Because we had no prior hypothesis on the number of clusters, and few covariates, we perform agglomerative hierarchical clustering with the stats  R package. The following variables are included in the clustering algorithm:
healthcare expenditures (in 1000 Euros per capita),
cultural participation of 16 year-olds and older (percentage not attending any cultural event in the last 12 months),
percentage of population in age groups (under 20, 20–39, 40–59, 60–79, above 80 years-old),
percentage of males.
Again, variables are standardized before going into the model and in some instances scales are increased to give them a bigger weight in the cluster analysis. As an internal validation step, we multiply the scale of the variables “population size” and “percentage of males” with 1.1, and the scale of variables “healthcare expenditures” and “cultural participation” with 1.6. The aspects of choosing the exact magnitude of the weights are the maximization of the cophenetic correlation and the achievement of a sufficient number of clusters when defining the optimal number of clusters.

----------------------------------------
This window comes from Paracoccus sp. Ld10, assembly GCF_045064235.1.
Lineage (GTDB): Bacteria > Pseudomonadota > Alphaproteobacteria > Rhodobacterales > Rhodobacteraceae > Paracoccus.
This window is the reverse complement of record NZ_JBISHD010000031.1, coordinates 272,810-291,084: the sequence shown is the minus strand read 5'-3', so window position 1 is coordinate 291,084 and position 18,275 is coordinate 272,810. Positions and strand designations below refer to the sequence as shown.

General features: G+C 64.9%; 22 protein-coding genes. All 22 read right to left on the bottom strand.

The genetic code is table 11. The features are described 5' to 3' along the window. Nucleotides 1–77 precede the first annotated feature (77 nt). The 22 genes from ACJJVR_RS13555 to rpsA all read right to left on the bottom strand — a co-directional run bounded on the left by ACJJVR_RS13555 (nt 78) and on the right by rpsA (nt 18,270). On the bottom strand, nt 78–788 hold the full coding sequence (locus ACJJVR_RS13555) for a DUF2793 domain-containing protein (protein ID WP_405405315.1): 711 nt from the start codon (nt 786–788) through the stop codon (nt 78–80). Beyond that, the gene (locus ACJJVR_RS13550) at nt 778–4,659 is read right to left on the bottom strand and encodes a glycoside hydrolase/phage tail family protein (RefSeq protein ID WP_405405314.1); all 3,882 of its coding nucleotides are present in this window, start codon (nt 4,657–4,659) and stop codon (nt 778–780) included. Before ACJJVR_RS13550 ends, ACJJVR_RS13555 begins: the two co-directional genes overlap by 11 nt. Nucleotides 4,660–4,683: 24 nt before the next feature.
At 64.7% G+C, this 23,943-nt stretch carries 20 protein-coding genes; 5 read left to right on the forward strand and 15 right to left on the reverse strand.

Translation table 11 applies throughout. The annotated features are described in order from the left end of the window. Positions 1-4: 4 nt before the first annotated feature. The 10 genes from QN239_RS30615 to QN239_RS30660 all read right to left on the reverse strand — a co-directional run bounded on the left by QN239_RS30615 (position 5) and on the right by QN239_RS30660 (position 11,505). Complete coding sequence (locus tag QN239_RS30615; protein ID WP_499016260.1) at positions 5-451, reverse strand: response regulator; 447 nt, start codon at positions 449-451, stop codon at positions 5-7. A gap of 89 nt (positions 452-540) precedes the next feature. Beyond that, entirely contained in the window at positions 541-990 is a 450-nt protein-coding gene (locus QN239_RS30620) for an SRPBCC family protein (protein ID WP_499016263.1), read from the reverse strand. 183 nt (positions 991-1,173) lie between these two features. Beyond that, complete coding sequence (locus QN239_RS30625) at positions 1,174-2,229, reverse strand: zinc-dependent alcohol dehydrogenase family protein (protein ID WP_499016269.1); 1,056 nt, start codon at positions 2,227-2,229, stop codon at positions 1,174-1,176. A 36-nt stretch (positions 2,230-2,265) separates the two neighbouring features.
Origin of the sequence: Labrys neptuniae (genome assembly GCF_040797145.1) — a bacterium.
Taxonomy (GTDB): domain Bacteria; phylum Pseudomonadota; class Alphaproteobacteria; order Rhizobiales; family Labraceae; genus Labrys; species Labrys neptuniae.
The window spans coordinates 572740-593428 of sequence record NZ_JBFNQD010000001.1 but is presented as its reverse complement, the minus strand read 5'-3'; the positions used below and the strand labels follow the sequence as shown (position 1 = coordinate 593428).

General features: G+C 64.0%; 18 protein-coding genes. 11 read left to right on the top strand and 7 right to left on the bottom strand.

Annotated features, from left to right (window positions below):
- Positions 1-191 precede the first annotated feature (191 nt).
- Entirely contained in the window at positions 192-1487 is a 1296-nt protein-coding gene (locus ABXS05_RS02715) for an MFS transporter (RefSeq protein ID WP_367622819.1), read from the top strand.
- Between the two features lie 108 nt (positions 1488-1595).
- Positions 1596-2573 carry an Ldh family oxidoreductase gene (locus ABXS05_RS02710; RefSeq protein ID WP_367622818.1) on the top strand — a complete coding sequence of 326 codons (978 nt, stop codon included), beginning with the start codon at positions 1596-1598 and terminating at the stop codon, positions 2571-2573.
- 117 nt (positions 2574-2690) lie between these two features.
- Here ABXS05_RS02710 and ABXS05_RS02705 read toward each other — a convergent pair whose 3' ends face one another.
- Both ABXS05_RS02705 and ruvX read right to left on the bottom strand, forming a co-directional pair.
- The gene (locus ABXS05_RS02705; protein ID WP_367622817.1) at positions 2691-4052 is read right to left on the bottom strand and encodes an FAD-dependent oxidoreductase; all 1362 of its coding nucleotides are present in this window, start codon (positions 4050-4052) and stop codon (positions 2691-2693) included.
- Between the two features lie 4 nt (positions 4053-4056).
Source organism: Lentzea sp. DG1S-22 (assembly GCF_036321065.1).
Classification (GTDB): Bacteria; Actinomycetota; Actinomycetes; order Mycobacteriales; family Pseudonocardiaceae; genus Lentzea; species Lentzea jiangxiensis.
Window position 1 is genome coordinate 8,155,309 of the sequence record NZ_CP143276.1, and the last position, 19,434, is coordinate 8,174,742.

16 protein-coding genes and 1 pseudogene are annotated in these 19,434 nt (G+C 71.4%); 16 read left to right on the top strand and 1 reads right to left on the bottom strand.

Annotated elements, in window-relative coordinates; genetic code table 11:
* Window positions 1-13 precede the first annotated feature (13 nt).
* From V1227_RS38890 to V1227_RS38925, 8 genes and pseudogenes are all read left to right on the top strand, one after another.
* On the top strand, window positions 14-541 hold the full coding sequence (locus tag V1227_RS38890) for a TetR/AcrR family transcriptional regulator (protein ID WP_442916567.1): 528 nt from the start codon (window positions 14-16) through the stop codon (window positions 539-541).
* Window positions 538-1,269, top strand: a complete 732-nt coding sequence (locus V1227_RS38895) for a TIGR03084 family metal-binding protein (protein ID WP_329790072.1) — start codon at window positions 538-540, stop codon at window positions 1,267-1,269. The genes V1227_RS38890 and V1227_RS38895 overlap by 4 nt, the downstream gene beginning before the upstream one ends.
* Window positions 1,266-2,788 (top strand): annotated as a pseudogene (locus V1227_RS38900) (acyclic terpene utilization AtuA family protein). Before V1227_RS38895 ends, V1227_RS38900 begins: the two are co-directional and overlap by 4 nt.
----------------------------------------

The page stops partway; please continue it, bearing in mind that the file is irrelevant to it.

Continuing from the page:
We use Euclidean distance measures to capture the dissimilarity between two countries. The distance between two clusters is measured with the Ward’s method , because in our analysis this method results in the highest (0.67) correlation between the cophenetic distances (height at which two clusters are combined) and the dissimilarity measures.
We define the optimal number of clusters with the average silhouette method. The silhouette width measures how close the points of a cluster are to the points of the neighboring cluster . A high value of average silhouette width indicates that the observations are clustered well. A low value indicates the opposite, observations lying between or in the wrong clusters. The value with the highest average silhouette width is the optimal one for the clusters, 7 in our case.